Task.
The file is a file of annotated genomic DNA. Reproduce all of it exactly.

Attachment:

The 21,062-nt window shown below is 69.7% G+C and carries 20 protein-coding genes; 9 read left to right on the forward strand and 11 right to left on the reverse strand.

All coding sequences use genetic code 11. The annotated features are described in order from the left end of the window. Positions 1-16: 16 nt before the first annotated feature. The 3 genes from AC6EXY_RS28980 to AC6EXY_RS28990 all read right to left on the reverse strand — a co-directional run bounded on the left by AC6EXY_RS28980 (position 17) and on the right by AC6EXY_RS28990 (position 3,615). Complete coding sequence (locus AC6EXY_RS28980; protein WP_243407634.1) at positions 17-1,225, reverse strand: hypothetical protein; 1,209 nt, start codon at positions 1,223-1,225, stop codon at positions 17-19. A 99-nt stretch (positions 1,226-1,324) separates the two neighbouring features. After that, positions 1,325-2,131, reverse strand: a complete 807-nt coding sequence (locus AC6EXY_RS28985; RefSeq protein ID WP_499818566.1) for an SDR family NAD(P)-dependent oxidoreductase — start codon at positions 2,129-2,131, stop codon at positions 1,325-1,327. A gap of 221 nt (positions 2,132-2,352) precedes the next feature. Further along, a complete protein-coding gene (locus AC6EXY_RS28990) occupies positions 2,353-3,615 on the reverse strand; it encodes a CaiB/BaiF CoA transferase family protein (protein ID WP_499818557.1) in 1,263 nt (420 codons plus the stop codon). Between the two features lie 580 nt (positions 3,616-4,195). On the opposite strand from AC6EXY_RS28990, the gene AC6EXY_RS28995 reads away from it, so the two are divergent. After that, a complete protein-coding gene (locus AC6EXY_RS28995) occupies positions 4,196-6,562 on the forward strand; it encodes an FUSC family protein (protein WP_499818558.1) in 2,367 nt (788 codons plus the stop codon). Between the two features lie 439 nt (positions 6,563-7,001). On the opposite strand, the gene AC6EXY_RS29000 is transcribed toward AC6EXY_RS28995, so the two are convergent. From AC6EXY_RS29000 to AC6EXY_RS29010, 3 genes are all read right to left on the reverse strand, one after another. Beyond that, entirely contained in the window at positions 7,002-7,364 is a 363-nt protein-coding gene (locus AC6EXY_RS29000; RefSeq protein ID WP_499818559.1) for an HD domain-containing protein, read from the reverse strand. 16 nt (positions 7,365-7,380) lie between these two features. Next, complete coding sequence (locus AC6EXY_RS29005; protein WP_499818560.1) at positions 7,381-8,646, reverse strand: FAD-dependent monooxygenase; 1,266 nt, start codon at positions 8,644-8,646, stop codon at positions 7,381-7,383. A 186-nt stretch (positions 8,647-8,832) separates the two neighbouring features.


The 21,062-nt window shown below is 69.7% G+C and carries 20 protein-coding genes; 9 read left to right on the forward strand and 11 right to left on the reverse strand.

All coding sequences use genetic code 11. The annotated features are described in order from the left end of the window. Positions 1-16: 16 nt before the first annotated feature. The 3 genes from AC6EXY_RS28980 to AC6EXY_RS28990 all read right to left on the reverse strand — a co-directional run bounded on the left by AC6EXY_RS28980 (position 17) and on the right by AC6EXY_RS28990 (position 3,615). Complete coding sequence (locus AC6EXY_RS28980; protein WP_243407634.1) at positions 17-1,225, reverse strand: hypothetical protein; 1,209 nt, start codon at positions 1,223-1,225, stop codon at positions 17-19. A 99-nt stretch (positions 1,226-1,324) separates the two neighbouring features. After that, positions 1,325-2,131, reverse strand: a complete 807-nt coding sequence (locus AC6EXY_RS28985; RefSeq protein ID WP_499818566.1) for an SDR family NAD(P)-dependent oxidoreductase — start codon at positions 2,129-2,131, stop codon at positions 1,325-1,327. A gap of 221 nt (positions 2,132-2,352) precedes the next feature. Further along, a complete protein-coding gene (locus AC6EXY_RS28990) occupies positions 2,353-3,615 on the reverse strand; it encodes a CaiB/BaiF CoA transferase family protein (protein ID WP_499818557.1) in 1,263 nt (420 codons plus the stop codon). Between the two features lie 580 nt (positions 3,616-4,195). On the opposite strand from AC6EXY_RS28990, the gene AC6EXY_RS28995 reads away from it, so the two are divergent. After that, a complete protein-coding gene (locus AC6EXY_RS28995) occupies positions 4,196-6,562 on the forward strand; it encodes an FUSC family protein (protein WP_499818558.1) in 2,367 nt (788 codons plus the stop codon). Between the two features lie 439 nt (positions 6,563-7,001). On the opposite strand, the gene AC6EXY_RS29000 is transcribed toward AC6EXY_RS28995, so the two are convergent. From AC6EXY_RS29000 to AC6EXY_RS29010, 3 genes are all read right to left on the reverse strand, one after another. Beyond that, entirely contained in the window at positions 7,002-7,364 is a 363-nt protein-coding gene (locus AC6EXY_RS29000; RefSeq protein ID WP_499818559.1) for an HD domain-containing protein, read from the reverse strand. 16 nt (positions 7,365-7,380) lie between these two features. Next, complete coding sequence (locus AC6EXY_RS29005; protein WP_499818560.1) at positions 7,381-8,646, reverse strand: FAD-dependent monooxygenase; 1,266 nt, start codon at positions 8,644-8,646, stop codon at positions 7,381-7,383. A 186-nt stretch (positions 8,647-8,832) separates the two neighbouring features.